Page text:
WASHINGTON (AP) -- The United States on Tuesday filed its first unfair trade case against China before the World Trade Organization, accusing the Asian power of restricting exports of key raw materials needed for the production of steel, aluminum and other products.
U.S. Trade Representative Ron Kirk said at a news conference that the U.S. is "deeply troubled at what appears to be a conscious policy to create unfair advantages for Chinese industries."
The European Union also filed its own case on the matter, setting the stage for what could be a key showdown among the world's major trading countries.
The materials at issue include coke, bauxite, magnesium and silicon metal, the U.S. complaint notes. The U.S. and EU complaints say China's export restrictions give its companies an unfair edge over their foreign rivals by giving them access to cheaper materials, despite WTO rules against export curbs.
"The Chinese restrictions on raw materials distort competition and increase global prices, making things even more difficult for our companies in this economic downturn," EU Trade Commissioner Catherine Ashton said in a statement.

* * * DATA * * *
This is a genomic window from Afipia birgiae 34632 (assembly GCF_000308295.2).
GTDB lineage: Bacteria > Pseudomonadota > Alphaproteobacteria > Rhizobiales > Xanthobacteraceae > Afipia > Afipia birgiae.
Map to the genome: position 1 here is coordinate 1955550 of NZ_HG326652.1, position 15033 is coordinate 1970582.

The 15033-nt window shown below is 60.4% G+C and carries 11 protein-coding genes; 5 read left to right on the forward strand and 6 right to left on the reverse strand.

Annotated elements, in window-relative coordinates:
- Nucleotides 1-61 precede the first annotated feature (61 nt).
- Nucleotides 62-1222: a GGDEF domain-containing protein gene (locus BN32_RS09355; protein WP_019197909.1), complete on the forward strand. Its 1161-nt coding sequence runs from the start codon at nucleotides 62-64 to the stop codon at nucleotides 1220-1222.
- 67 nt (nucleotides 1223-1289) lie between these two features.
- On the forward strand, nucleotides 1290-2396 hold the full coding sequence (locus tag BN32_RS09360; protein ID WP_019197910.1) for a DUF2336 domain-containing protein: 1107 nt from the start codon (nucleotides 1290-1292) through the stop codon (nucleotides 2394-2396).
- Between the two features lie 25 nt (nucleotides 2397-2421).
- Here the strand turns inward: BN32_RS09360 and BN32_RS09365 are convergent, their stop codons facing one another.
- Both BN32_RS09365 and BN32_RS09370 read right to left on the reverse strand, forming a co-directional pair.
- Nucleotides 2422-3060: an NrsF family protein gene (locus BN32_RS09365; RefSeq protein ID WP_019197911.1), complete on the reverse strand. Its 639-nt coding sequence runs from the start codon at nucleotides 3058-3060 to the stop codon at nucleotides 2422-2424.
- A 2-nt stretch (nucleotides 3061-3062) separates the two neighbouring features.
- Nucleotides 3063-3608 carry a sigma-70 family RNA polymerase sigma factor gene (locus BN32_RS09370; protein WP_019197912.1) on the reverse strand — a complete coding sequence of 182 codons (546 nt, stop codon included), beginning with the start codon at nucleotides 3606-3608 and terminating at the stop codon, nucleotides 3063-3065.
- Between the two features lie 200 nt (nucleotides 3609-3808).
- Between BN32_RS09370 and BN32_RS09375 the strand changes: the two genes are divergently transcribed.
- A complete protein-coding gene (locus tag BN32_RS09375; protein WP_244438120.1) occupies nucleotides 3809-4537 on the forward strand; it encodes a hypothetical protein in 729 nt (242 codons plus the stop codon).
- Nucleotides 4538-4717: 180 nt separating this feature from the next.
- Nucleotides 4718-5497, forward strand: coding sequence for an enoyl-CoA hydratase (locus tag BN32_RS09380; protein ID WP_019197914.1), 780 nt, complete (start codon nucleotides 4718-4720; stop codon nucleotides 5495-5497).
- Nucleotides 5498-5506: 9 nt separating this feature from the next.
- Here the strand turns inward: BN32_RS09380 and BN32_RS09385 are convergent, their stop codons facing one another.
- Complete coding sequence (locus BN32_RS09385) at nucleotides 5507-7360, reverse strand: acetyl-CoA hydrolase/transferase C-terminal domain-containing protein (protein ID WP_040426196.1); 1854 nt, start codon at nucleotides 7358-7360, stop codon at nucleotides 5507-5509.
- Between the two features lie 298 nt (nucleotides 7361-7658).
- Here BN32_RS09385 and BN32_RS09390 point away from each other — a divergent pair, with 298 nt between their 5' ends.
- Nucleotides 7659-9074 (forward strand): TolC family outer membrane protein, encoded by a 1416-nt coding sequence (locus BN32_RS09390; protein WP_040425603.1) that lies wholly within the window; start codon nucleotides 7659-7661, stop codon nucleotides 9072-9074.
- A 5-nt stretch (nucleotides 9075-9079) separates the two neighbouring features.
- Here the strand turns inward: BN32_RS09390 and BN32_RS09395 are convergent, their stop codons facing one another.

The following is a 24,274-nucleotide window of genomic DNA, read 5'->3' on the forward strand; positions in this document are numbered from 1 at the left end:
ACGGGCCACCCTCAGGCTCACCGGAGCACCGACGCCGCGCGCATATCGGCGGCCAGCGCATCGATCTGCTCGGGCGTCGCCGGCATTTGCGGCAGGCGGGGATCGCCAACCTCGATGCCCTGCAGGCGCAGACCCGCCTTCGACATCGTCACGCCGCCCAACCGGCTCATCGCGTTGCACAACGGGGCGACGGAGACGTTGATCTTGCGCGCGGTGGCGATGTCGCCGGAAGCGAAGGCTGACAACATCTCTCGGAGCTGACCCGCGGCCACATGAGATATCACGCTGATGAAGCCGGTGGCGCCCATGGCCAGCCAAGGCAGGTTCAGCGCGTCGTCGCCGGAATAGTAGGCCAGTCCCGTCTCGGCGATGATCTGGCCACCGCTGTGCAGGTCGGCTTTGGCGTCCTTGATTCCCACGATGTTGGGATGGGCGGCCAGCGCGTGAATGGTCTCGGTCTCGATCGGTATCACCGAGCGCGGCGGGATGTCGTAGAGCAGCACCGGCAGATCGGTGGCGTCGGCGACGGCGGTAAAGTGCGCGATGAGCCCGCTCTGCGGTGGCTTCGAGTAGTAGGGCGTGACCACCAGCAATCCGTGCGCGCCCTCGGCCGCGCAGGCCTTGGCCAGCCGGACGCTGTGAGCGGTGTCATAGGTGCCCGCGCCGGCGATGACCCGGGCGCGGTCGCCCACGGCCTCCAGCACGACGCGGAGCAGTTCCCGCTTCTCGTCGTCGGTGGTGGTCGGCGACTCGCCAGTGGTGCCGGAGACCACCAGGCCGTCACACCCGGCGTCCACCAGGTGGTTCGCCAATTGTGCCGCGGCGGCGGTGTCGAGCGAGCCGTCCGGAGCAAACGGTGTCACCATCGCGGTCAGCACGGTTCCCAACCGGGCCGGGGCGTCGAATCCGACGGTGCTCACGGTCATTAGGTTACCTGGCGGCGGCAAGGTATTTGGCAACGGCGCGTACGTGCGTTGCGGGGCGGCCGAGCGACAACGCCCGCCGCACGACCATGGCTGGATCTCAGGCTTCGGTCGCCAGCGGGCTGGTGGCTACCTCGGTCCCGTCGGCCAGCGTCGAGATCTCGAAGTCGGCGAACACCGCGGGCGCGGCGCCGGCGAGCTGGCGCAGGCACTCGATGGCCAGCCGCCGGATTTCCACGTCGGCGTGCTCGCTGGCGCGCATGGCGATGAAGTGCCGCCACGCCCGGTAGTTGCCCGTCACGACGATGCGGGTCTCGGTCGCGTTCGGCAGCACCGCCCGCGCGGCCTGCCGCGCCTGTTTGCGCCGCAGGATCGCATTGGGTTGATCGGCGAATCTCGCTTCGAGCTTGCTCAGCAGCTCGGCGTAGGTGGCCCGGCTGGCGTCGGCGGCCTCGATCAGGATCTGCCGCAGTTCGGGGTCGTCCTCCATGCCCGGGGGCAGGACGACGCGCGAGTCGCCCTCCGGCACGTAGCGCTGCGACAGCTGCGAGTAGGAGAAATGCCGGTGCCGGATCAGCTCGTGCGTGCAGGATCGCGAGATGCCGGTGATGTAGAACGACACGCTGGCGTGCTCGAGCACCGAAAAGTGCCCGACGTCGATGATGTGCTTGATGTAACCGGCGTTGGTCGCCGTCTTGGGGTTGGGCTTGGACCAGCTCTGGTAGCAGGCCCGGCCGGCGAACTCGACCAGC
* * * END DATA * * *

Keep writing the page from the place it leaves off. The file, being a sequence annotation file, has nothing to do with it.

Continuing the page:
Both Ashton and Kirk expressed hope the issue could be resolved during a 60-day negotiating period. But if that doesn't happen, Kirk said the U.S. will go forward with a WTO case because of the issue's importance to American companies and workers.
"Dialogue is our preferred course of action, but despite raising this issue with China repeatedly, China has not changed its policies," Kirk said. "We are committed to enforcing our rights using all of the resources at our disposal, including the WTO."
The American Iron and Steel Institute -- whose members include Nucor Corp. and United States Steel Corp. -- the United Steel Workers and other industry groups released a joint statement praising the administration's decision to pursue a WTO case against China.
"When China joined the WTO in 2001, it committed to removing these restrictions," the groups said, calling the barriers on the export of raw materials and minerals "just another way in which China favors its domestic manufacturing industries at the expense of the rest of the world."
The U.S. complaint contends that China maintains a number of measures that restrain the export of raw materials for products for which it is the world's largest producer or near the top, such as coke, a key ingredient in steel production.
A U.S. fact sheet said "a prime example of the highly distortive effects of China's export restraints" was its decision to limit exports of coke from 336 million metric tons in 2008, down to current annual exports of only 12 million metric tons.
Before the export controls were imposed, China accounted for about 60 percent of global coke production.
Associated Press Writers Bradley Klapper in Geneva and Aoife White in Brussels contributed to this report.